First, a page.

Teeth Teeth Whitening

Stains that Stay

Published in October 2019. 

Stains that Stay

Beauty standards are pretty unrealistic, even when it comes to our smiles.

The classic trope of “pearly white” teeth is not always compatible with our hectic lifestyles. A stained smile will have you questioning everything from your morning coffee to your after-dinner wine. But coffee and red wine aren’t the main offenders when it comes to the staining of your teeth. Make no mistake, consumption of tobacco products, tea and soda are also popular culprits. In fact, a lot of our everyday indulgences are actually doing quite a number when it comes to yellowing our teeth. 

Unexpected Suspects

Many of the foods and drinks on this list are fairly obvious, but there are a few silent killers that would be quite surprising. White wine, lemons, tomatoes and sports drinks are just a few examples that you wouldn’t think of at first. Acidic foods like these are generally known for causing cavities but they are also good at eroding the enamel of your teeth and exposing the dentin underneath. Dentin is primarily calcium and potassium and mostly responsible for the yellow tinge that appears with increased acidity in your mouth.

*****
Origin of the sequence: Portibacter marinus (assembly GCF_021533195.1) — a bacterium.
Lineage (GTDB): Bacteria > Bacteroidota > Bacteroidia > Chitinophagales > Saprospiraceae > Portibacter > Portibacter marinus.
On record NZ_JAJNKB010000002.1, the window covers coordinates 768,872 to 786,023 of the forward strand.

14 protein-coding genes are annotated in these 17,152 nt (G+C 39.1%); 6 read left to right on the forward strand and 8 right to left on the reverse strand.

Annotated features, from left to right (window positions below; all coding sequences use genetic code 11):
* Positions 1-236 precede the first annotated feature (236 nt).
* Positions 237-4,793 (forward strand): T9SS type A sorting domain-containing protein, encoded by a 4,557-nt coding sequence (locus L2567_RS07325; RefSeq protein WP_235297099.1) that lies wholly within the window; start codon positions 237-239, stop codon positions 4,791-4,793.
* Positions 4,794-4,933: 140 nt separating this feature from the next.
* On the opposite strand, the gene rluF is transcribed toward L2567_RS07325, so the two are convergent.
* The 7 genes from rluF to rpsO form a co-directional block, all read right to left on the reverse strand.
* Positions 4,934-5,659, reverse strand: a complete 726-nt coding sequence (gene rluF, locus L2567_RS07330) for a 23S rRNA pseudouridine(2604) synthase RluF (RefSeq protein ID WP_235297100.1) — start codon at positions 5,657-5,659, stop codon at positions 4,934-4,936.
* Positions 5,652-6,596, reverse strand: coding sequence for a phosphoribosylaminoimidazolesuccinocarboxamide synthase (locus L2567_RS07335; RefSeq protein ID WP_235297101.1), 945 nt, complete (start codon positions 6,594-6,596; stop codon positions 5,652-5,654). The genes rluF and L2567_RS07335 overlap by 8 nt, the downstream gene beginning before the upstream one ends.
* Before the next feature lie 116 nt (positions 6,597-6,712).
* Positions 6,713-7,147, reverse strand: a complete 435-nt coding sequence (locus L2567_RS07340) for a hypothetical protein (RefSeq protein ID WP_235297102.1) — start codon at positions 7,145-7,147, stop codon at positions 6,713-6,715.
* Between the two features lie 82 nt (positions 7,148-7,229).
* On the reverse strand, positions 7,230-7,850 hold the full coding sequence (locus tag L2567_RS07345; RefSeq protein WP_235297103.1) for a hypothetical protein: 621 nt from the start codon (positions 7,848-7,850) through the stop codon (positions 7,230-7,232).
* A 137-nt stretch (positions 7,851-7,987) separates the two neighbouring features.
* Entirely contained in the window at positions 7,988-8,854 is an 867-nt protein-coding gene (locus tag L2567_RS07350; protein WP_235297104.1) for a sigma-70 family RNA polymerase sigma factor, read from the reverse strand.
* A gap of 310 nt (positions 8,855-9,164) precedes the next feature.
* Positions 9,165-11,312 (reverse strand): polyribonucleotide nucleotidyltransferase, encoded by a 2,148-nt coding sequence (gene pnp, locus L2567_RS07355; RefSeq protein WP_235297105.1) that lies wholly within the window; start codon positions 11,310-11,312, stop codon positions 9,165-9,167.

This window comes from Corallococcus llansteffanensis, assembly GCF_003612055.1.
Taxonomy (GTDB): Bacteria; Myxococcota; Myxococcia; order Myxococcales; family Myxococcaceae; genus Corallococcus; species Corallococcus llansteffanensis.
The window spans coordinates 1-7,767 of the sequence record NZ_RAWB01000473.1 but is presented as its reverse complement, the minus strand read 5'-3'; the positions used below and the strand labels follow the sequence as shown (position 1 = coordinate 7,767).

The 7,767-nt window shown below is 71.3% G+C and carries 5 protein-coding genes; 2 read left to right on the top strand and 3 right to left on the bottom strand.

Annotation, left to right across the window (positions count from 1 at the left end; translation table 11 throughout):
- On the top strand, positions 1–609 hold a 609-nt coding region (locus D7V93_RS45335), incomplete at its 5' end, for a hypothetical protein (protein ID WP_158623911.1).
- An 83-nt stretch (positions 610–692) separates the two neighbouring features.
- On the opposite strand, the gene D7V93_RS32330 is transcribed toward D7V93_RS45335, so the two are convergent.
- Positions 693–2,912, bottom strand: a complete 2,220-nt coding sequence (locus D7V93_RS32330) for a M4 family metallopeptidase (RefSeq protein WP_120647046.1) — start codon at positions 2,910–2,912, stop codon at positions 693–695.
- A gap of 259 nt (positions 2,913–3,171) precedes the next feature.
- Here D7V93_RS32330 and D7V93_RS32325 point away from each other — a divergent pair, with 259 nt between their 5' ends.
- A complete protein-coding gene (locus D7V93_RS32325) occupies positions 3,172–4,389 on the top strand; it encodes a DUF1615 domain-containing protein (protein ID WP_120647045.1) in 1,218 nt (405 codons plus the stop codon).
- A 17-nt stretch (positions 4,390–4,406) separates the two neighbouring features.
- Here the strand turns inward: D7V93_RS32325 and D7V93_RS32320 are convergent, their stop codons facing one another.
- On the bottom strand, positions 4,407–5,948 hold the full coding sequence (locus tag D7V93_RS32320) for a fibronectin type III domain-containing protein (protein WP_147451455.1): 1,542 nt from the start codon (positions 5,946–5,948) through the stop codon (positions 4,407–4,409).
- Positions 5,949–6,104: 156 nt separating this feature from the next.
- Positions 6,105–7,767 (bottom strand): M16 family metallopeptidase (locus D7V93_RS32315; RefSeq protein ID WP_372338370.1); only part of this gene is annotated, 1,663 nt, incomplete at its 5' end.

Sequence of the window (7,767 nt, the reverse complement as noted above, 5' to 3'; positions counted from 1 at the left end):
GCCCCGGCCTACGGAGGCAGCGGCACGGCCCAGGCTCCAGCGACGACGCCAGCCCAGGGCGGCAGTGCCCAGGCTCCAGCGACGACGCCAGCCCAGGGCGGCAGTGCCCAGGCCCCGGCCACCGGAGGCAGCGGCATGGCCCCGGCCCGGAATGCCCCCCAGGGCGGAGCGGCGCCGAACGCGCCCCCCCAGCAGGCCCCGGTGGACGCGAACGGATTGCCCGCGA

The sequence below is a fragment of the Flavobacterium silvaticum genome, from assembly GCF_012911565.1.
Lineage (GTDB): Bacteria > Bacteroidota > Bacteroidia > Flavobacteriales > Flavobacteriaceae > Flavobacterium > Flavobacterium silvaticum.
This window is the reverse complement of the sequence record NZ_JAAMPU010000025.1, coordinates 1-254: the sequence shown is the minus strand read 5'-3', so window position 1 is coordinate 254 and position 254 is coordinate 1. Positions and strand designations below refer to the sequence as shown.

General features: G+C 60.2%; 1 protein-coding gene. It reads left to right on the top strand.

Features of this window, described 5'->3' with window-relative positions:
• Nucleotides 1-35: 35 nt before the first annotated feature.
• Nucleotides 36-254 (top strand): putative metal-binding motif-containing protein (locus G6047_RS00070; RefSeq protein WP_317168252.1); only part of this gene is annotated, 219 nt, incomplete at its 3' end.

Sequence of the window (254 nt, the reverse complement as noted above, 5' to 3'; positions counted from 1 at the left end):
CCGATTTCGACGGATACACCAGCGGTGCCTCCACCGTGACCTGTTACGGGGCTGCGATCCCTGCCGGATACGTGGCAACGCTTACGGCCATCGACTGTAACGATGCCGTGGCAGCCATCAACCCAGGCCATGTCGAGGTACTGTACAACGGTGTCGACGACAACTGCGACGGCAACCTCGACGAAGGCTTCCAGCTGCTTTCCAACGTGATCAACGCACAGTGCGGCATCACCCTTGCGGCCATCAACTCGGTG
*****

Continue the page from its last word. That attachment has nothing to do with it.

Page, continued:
Coffee, tea and wine drinkers are also faced with a similar problem. These beverages are filled with tannins, and affect the chemical balance in your mouth. Tannins make your mouth more acidic and we know what acid does to your teeth… 

Mind your mouth

Sugary foods can also cause problems for the same reason. Foods with high concentrations of carbohydrates are bacterial heaven. Bacteria feed on sugars and release acids into your mouth. This contributes to the erosion of your teeth and discolouration. Other foods to watch have naturally strong pigments such as pomegranates, berries and dark chocolate. If it can stain cloth it can stain your teeth.

Everything in moderation, with a few hacks

We’re not asking you to give up on your favourites. Minimize the intake of acidic and tannin-filled foods and drinks as much as you can. If it can’t be avoided, there are some things you can do. If you have existing oral health concerns like cavities and gum disease, you can also benefit from this. However, consider how you consume these foods. Consider what you do after you eat these foods.

You’ll notice a huge difference if you start drinking sugary drinks from a straw. Swallow right away to prevent as much contact with your teeth as possible. This will minimize opportunities for staining caused by acid buildup. Brushing your teeth after eating and drinking would be ideal, too. Even a quick rinse can be pretty effective in getting rid of that initial acidic residue. 

We’re definitely not telling our readers to cut these foods and drinks out entirely, but maybe be more aware of how often and how much you consume. If you’re already seeing yellowing of your teeth, whitening strips and toothpaste can help. You can also get your teeth professionally whitened by your dentist. As far as we are concerned at Sandhurst Family Dental, keeping whiter teeth isn’t entirely a cosmetic pursuit. It’s about a healthier balance in your mouth and fewer oral health issues across the lifespan. If you need advice on how to fall in love with your smile, book an appointment with us today! 

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